It is also important to check if the university has the Buttle UK Quality Mark which means they are committed to supporting young people in care through education. To find out which universities are accredited by Buttle UK, see www.buttleuk.org/pages/list-contact-details-for-quality-mark-institutions

Einir writes...

Choosing to go to university can be a big decision with so many places, courses and ways to study. It can be overwhelming, especially if you are supporting a young person in care and you haven’t had the experience of going to university yourself. As foster carers you are a key influencer in young people’s lives and play a major role in the decision making process, along with teachers, advisers and their peers.

The first step is to speak to Emma and ask her what her aspirations are. Listen to her and encourage her; she needs to believe she can achieve her goals. If she wants to go to university, there are plenty of resources available to help you support her with her decisions.

The Fostering Network Wales has written a guide specifically for foster carers to inspire and support care leavers to go to university. This guide provides all the information you will need to support Emma. It explains the higher education system; it provides information on how to prepare for university; it explains the university application process; and it gives you information on the support available to young people leaving care and going to university.

Experiencing university life

If Emma is not sure if university is the right option for her, there are plenty of opportunities to get a taste of university life and find out more. For example, at Cardiff University, we organise the Confident Future project that is available to looked after children and care leavers between the ages of 15 and 19, giving them the opportunity to meet current university students, and take part in social trips, university taster days and workshops. We also organise the Confident Future Summer School, a two-day event aimed at giving young people in care the chance to experience student life, including an overnight stay in halls of residence.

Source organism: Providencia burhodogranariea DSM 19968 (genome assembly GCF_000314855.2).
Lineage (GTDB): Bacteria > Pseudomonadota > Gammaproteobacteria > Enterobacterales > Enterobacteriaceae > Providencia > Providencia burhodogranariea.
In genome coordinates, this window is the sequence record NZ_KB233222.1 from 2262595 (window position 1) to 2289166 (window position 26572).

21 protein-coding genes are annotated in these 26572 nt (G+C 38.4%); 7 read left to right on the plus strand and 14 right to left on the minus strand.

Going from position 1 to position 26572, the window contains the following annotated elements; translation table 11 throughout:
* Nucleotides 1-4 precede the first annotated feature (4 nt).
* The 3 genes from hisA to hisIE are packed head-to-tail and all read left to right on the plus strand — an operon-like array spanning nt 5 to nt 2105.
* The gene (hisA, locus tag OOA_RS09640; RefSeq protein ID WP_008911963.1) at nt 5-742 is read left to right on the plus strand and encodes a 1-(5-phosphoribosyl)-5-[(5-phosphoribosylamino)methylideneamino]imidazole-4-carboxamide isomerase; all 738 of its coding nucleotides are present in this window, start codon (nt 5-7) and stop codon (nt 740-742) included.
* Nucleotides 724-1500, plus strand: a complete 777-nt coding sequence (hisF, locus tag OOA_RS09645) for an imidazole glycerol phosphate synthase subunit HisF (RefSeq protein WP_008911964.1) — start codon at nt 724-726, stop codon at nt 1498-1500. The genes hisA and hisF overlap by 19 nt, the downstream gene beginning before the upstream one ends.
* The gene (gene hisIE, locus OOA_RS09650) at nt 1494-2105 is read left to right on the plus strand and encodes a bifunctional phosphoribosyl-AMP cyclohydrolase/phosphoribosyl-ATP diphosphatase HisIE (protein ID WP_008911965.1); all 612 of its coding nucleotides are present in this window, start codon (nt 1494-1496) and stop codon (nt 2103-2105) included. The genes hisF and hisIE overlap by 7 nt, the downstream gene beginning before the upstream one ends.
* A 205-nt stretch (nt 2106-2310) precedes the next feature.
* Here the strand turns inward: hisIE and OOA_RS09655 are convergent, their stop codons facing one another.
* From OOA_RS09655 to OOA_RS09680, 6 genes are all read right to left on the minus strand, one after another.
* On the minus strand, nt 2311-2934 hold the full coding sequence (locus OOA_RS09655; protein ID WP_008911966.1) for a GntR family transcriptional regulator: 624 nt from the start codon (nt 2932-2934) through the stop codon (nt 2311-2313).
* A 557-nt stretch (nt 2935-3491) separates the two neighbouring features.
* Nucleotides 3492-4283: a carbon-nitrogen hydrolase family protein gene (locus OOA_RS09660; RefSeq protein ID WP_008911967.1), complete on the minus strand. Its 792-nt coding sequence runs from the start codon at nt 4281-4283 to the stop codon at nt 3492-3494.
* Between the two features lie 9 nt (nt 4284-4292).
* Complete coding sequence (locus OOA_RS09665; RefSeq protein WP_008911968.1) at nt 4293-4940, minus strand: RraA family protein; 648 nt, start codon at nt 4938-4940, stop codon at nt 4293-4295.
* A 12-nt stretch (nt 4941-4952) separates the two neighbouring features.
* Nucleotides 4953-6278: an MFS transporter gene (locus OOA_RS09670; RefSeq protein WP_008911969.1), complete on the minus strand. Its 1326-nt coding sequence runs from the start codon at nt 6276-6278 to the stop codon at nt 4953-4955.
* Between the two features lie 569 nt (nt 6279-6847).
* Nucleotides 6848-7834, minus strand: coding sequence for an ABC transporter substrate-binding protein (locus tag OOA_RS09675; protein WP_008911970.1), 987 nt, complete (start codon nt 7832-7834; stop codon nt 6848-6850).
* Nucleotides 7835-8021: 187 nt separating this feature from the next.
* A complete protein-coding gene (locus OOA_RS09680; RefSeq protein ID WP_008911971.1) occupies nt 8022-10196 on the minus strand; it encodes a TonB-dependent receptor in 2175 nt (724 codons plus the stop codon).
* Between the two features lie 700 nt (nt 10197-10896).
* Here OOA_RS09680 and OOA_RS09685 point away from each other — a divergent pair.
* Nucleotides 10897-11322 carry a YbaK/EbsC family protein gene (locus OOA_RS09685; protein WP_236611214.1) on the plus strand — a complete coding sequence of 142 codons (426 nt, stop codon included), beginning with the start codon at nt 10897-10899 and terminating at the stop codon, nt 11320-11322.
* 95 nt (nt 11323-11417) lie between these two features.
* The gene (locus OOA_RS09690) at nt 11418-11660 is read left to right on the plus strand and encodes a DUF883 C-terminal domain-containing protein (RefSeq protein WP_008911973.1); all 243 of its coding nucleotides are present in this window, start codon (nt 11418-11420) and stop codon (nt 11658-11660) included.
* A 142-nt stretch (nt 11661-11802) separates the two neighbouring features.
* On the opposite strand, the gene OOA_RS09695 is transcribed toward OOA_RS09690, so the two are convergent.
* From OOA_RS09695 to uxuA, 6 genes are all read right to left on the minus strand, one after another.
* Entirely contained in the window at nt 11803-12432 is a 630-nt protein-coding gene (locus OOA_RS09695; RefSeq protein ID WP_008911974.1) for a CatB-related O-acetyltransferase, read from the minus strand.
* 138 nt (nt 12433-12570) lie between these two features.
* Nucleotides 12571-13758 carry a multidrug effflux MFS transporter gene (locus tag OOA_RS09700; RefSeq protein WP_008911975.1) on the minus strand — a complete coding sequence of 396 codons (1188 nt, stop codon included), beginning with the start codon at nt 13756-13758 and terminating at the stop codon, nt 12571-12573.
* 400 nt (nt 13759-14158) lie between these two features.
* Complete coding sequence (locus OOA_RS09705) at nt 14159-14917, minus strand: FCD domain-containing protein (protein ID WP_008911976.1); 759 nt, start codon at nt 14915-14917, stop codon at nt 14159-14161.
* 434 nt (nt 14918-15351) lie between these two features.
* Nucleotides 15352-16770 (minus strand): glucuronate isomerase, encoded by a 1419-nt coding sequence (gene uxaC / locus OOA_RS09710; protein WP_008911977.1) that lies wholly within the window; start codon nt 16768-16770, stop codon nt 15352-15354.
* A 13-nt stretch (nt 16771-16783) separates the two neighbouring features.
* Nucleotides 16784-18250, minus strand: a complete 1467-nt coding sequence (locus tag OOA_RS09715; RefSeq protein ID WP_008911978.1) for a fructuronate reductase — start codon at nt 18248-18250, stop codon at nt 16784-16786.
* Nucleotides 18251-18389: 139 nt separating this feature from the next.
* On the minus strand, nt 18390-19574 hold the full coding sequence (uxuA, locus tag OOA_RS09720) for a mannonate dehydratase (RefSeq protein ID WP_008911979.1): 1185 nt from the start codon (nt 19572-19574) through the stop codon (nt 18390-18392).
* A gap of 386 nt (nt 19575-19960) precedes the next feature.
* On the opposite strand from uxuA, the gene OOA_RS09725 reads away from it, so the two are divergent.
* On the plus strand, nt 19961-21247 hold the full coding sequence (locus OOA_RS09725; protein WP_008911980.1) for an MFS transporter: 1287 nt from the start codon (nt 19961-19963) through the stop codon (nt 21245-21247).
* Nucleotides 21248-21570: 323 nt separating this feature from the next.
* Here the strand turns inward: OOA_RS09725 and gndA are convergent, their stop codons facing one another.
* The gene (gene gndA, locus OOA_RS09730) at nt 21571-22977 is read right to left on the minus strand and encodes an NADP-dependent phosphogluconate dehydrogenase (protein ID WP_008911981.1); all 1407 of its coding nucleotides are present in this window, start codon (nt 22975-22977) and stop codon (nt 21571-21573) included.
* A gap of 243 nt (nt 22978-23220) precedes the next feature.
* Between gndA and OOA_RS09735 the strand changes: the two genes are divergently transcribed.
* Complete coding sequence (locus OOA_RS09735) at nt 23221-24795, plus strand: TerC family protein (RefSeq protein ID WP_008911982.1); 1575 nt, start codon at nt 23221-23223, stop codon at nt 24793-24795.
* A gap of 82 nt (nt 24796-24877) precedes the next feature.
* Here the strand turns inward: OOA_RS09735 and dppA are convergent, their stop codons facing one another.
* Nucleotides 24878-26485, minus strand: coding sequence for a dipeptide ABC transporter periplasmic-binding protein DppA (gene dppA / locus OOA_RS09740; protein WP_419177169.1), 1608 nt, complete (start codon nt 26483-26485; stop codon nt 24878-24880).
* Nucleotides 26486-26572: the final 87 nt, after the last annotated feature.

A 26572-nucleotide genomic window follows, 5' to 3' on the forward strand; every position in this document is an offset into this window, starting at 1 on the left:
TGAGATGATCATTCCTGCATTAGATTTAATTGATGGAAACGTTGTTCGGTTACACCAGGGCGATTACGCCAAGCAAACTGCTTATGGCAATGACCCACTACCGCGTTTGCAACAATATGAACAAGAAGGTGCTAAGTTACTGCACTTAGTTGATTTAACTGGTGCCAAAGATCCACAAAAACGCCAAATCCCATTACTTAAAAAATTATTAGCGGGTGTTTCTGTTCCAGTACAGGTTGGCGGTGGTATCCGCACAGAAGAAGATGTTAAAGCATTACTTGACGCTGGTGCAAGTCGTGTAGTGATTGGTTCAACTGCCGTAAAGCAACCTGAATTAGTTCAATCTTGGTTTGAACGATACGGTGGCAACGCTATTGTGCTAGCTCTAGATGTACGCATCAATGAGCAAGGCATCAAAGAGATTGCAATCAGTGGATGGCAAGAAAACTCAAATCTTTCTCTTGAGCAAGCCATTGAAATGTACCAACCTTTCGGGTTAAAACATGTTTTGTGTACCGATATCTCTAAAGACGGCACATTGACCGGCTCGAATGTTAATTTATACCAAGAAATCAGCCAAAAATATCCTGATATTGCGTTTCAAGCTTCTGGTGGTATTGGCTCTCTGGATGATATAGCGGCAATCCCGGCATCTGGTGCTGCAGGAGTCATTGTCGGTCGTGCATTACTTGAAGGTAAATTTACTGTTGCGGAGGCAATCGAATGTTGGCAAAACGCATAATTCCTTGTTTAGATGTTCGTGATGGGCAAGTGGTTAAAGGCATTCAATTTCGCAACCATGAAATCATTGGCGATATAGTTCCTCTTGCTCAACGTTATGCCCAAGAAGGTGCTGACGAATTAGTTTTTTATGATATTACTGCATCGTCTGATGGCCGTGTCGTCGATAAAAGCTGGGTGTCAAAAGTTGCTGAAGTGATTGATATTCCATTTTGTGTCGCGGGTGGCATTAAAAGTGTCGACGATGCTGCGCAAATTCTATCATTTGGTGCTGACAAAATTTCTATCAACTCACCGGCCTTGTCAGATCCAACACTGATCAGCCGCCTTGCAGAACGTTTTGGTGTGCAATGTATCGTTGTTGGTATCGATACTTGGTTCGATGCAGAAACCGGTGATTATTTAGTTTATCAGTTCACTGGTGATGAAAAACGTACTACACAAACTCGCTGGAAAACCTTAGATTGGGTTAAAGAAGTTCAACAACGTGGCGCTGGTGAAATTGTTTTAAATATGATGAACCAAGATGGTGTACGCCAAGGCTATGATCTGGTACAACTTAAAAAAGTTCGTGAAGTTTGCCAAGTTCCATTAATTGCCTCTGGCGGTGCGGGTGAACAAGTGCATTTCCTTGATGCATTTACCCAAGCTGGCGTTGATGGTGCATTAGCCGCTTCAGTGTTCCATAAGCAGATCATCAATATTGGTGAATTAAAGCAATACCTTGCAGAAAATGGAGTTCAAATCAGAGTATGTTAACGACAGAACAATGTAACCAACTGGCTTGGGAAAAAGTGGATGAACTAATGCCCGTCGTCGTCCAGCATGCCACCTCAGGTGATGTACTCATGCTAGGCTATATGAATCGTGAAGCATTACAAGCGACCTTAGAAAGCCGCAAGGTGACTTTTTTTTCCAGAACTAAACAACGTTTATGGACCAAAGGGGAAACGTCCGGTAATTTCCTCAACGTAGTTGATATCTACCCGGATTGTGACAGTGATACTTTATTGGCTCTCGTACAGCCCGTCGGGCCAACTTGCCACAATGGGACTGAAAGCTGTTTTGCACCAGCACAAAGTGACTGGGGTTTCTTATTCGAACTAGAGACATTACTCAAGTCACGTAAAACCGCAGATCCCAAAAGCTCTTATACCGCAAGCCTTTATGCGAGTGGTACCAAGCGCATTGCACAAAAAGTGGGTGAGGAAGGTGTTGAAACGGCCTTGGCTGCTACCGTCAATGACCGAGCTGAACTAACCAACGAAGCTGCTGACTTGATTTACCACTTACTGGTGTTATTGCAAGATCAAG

Fostering Achievement offers a similar scheme to fostered young people in Northern Ireland, in partnership with the University of Ulster.

As part of the Buttle UK Quality Mark, each university with the award will have a dedicated member of staff who young people in care can make contact with before they start and throughout their time at university. I am the dedicated contact at Cardiff University and welcome queries from prospective students and foster carers.

When students apply to university through UCAS, they have an opportunity to disclose that they have been in care on the application. It is important that young people leaving care tick this box, as this is how universities ensure they get the right support, including additional financial support. Universities treat this information confidentially and sensitively.

It doesn’t take much for a looked after child or care leaver to believe they are destined to fail because most people that they come across will expect them to. However, for some young people in care, all it takes is for one person to spend the time, believe in them and encourage them to succeed and achieve in life. This is one of the most important roles of a foster carer.